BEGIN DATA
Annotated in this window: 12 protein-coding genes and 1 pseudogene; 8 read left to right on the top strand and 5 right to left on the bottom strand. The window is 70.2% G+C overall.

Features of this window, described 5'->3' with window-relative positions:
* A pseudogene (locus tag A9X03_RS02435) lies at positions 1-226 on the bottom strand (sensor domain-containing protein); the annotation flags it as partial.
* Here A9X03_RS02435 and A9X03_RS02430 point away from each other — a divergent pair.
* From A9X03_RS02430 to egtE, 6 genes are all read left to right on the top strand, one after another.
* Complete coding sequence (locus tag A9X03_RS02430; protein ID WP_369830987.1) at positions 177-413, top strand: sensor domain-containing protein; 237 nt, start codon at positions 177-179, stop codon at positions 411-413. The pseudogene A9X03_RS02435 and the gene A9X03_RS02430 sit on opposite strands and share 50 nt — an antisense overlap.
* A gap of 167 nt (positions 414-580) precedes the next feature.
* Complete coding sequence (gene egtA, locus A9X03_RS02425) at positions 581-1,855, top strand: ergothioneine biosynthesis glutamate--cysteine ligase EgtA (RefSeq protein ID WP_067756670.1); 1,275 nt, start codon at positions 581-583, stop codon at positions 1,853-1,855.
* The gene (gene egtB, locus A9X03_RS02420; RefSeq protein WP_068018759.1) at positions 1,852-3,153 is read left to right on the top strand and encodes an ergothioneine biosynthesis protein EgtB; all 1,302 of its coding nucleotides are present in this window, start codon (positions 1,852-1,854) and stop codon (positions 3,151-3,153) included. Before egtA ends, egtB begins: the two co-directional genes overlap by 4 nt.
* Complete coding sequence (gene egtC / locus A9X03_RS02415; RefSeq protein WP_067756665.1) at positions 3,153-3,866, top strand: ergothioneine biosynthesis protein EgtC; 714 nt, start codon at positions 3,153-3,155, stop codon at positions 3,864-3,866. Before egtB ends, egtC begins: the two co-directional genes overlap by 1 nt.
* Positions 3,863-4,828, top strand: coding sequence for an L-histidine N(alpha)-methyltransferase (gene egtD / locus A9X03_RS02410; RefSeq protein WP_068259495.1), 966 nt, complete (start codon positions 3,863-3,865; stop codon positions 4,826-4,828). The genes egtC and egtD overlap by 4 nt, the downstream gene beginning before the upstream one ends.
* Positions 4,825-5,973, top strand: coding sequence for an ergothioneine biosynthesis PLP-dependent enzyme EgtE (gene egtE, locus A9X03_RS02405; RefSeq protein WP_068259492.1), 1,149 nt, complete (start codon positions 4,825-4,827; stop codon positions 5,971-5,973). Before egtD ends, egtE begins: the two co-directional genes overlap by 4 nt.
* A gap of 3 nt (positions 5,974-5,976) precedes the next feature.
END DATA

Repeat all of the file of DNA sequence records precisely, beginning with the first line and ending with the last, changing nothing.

Annotated in this window: 12 protein-coding genes and 1 pseudogene; 8 read left to right on the top strand and 5 right to left on the bottom strand. The window is 70.2% G+C overall.

Features of this window, described 5'->3' with window-relative positions:
* A pseudogene (locus tag A9X03_RS02435) lies at positions 1-226 on the bottom strand (sensor domain-containing protein); the annotation flags it as partial.
* Here A9X03_RS02435 and A9X03_RS02430 point away from each other — a divergent pair.
* From A9X03_RS02430 to egtE, 6 genes are all read left to right on the top strand, one after another.
* Complete coding sequence (locus tag A9X03_RS02430; protein ID WP_369830987.1) at positions 177-413, top strand: sensor domain-containing protein; 237 nt, start codon at positions 177-179, stop codon at positions 411-413. The pseudogene A9X03_RS02435 and the gene A9X03_RS02430 sit on opposite strands and share 50 nt — an antisense overlap.
* A gap of 167 nt (positions 414-580) precedes the next feature.
* Complete coding sequence (gene egtA, locus A9X03_RS02425) at positions 581-1,855, top strand: ergothioneine biosynthesis glutamate--cysteine ligase EgtA (RefSeq protein ID WP_067756670.1); 1,275 nt, start codon at positions 581-583, stop codon at positions 1,853-1,855.
* The gene (gene egtB, locus A9X03_RS02420; RefSeq protein WP_068018759.1) at positions 1,852-3,153 is read left to right on the top strand and encodes an ergothioneine biosynthesis protein EgtB; all 1,302 of its coding nucleotides are present in this window, start codon (positions 1,852-1,854) and stop codon (positions 3,151-3,153) included. Before egtA ends, egtB begins: the two co-directional genes overlap by 4 nt.
* Complete coding sequence (gene egtC / locus A9X03_RS02415; RefSeq protein WP_067756665.1) at positions 3,153-3,866, top strand: ergothioneine biosynthesis protein EgtC; 714 nt, start codon at positions 3,153-3,155, stop codon at positions 3,864-3,866. Before egtB ends, egtC begins: the two co-directional genes overlap by 1 nt.
* Positions 3,863-4,828, top strand: coding sequence for an L-histidine N(alpha)-methyltransferase (gene egtD / locus A9X03_RS02410; RefSeq protein WP_068259495.1), 966 nt, complete (start codon positions 3,863-3,865; stop codon positions 4,826-4,828). The genes egtC and egtD overlap by 4 nt, the downstream gene beginning before the upstream one ends.
* Positions 4,825-5,973, top strand: coding sequence for an ergothioneine biosynthesis PLP-dependent enzyme EgtE (gene egtE, locus A9X03_RS02405; RefSeq protein WP_068259492.1), 1,149 nt, complete (start codon positions 4,825-4,827; stop codon positions 5,971-5,973). Before egtD ends, egtE begins: the two co-directional genes overlap by 4 nt.
* A gap of 3 nt (positions 5,974-5,976) precedes the next feature.